Consider this trailer, which is cut for secular audiences.
And then consider this “faith trailer,” promoting exactly the same film:
Both trailers do justice to the film they represent, but they’re a fascinating study in contrasts.
Kids never cease to amaze me. I’m speculating, because the option was never proposed to me, but I reckon when I was in grade three, receiving communion on the tongue would have horrified me.
In contrast, the children I’m presently preparing for communion seem to prefer it. With just a few weeks to go, we practised how to receive holy communion today. St Cyril helped out:
Make your left hand a throne for the right, as for that which is to receive a King. And having hollowed your palm, receive the Body of Christ, saying over it, Amen.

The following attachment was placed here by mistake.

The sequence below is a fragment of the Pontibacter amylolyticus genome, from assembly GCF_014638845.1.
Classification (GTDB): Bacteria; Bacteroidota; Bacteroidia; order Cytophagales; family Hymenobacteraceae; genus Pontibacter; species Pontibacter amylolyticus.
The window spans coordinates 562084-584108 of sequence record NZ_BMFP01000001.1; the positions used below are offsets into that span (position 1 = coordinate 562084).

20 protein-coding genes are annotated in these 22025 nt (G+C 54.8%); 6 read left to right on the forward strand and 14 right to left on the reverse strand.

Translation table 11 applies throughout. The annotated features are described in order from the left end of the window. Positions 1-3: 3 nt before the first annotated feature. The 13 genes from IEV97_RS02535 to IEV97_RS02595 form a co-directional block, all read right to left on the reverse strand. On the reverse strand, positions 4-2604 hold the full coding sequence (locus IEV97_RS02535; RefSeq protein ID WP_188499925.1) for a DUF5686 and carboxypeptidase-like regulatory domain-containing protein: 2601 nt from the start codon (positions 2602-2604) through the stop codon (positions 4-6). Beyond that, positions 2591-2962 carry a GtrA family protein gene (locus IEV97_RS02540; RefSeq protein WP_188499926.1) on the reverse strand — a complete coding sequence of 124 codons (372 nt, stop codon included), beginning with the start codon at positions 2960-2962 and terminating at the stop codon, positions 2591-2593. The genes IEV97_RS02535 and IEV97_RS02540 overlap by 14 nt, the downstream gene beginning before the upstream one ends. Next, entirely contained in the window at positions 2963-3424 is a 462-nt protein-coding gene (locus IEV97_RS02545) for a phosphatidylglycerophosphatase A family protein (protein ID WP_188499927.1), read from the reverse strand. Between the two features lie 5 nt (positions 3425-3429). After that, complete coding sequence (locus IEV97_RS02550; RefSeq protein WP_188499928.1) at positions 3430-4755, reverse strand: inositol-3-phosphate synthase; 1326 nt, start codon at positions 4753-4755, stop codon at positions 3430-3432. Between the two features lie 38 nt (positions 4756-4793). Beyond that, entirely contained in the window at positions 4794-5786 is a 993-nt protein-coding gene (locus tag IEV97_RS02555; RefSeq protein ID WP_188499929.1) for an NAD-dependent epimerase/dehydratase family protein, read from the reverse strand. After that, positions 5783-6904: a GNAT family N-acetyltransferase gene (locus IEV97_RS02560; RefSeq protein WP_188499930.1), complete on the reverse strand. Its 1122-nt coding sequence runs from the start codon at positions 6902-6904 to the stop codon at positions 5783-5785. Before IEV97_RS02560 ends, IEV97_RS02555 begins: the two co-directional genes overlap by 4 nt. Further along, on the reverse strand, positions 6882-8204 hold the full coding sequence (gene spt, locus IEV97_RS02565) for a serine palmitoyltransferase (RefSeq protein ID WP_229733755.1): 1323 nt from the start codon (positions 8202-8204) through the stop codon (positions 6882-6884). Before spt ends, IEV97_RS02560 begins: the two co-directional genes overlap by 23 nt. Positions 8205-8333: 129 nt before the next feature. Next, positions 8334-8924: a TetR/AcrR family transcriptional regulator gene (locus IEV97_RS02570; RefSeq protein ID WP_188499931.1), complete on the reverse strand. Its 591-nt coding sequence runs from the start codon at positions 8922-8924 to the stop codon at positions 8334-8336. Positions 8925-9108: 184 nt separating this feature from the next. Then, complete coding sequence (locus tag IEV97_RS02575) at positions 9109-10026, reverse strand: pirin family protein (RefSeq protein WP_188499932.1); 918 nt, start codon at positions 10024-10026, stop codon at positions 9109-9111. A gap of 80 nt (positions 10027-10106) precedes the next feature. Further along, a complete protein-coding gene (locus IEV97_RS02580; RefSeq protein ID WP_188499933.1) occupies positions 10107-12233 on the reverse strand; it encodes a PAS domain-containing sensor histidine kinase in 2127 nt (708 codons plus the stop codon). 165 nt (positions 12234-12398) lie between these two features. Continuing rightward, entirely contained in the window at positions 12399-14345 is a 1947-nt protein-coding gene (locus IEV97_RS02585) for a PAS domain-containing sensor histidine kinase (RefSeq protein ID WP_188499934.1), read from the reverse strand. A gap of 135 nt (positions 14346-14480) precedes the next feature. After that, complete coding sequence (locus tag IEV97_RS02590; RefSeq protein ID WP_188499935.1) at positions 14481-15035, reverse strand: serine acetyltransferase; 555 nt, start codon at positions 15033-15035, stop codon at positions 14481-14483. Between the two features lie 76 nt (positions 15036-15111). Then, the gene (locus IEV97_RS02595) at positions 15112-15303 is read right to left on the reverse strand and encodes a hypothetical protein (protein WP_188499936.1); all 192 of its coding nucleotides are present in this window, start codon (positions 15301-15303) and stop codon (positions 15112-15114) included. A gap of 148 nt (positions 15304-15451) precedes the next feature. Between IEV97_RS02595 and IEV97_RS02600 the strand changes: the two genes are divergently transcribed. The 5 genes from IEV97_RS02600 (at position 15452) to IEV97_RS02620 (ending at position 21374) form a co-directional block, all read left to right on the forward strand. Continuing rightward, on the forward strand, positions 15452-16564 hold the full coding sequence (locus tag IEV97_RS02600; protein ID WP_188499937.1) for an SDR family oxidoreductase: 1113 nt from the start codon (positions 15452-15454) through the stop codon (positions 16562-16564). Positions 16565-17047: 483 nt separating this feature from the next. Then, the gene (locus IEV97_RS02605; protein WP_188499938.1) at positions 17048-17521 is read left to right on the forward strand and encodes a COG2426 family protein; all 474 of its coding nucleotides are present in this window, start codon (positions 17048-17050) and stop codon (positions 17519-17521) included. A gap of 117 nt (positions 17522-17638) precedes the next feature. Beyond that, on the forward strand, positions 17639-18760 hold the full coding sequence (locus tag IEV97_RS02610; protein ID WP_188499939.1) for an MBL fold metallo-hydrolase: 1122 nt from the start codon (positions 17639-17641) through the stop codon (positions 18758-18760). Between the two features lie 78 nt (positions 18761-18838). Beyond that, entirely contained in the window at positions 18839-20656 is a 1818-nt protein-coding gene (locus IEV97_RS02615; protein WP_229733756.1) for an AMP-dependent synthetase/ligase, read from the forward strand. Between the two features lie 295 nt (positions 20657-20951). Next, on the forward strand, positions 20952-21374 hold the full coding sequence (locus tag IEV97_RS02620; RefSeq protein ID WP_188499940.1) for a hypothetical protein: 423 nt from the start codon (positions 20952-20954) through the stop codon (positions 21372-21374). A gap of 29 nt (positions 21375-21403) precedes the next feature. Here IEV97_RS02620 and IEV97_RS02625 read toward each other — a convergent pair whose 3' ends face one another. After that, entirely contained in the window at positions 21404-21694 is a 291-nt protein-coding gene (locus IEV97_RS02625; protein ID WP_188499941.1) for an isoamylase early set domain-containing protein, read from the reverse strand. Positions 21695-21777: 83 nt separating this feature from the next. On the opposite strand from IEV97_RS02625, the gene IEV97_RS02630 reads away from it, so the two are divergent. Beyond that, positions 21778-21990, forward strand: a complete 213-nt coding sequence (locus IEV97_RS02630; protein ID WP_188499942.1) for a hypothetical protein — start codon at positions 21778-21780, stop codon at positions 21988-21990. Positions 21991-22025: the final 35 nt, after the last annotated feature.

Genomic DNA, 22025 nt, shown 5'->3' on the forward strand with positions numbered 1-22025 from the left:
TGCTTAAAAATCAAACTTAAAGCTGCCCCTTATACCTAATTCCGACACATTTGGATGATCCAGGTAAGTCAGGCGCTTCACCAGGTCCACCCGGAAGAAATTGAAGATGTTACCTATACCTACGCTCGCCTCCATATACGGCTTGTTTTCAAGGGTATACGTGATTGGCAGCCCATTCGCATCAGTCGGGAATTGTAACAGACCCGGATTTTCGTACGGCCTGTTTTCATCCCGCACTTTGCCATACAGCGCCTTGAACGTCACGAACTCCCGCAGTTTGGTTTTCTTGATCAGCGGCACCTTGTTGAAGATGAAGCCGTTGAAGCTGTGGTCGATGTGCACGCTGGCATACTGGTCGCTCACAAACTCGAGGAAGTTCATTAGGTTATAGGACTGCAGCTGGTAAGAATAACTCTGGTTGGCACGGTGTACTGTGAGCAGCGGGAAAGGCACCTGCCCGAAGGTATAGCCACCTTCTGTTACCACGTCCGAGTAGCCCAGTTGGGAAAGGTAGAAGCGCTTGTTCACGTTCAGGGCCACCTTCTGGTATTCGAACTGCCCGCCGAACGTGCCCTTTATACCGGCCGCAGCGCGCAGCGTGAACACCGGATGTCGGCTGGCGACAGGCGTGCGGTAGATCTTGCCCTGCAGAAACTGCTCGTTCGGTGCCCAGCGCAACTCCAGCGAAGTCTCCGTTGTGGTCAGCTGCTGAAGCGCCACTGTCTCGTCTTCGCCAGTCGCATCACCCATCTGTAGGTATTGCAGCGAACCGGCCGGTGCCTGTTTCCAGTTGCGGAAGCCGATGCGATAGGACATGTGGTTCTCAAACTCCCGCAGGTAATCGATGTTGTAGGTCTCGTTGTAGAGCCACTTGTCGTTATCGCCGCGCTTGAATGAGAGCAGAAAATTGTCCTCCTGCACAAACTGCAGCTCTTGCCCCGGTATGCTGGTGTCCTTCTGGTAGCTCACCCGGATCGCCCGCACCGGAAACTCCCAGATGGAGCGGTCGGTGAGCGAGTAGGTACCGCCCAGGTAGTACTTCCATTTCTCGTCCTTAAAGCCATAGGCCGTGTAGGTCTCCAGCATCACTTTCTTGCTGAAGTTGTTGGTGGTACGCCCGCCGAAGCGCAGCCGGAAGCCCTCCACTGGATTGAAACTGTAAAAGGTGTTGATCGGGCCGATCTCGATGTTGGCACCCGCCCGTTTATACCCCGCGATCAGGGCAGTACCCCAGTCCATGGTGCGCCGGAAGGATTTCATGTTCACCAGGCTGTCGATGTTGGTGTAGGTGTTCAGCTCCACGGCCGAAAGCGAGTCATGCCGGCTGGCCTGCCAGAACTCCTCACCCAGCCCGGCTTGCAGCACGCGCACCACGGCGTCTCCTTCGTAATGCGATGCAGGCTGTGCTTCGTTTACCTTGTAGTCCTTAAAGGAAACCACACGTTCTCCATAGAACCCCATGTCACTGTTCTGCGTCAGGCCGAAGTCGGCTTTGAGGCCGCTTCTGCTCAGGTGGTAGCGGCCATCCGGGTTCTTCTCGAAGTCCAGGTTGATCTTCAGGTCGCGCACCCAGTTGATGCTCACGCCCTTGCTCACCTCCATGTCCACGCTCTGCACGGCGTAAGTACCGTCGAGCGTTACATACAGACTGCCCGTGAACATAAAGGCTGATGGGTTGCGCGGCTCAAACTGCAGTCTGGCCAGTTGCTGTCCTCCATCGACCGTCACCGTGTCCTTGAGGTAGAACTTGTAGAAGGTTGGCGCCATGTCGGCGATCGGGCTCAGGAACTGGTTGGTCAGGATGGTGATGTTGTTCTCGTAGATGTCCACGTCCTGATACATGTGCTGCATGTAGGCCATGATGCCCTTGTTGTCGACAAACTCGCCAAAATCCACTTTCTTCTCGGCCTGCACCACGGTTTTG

I’m conscious of kids not liking wine, and making faces after tasting it, so we also tasted some altar wine today. The reaction was precisely what I expected. “Yuck!”
“Even if you don’t like the taste,” I told them, “remember that it won’t really be wine at Mass. It will look the same and taste the same, but it will be the Precious Blood of Christ. You don’t have to receive from the chalice, but I think it would be a wonderful thing to receive our Lord’s blood on your first communion day.”
So then the negotiations start. “Can’t we dip the bread —” (Fr John clears his throat) “— I mean, can’t we dip the body of Christ into the chalice?”
I guess someone, somewhere, had seen that practice. So I explained to the children that the Catholic Church doesn’t allow that, because the Precious Blood might drip onto the floor. “But in some places,” I added, “the priest dips the host into the chalice, and then he places the Eucharist on your tongue.”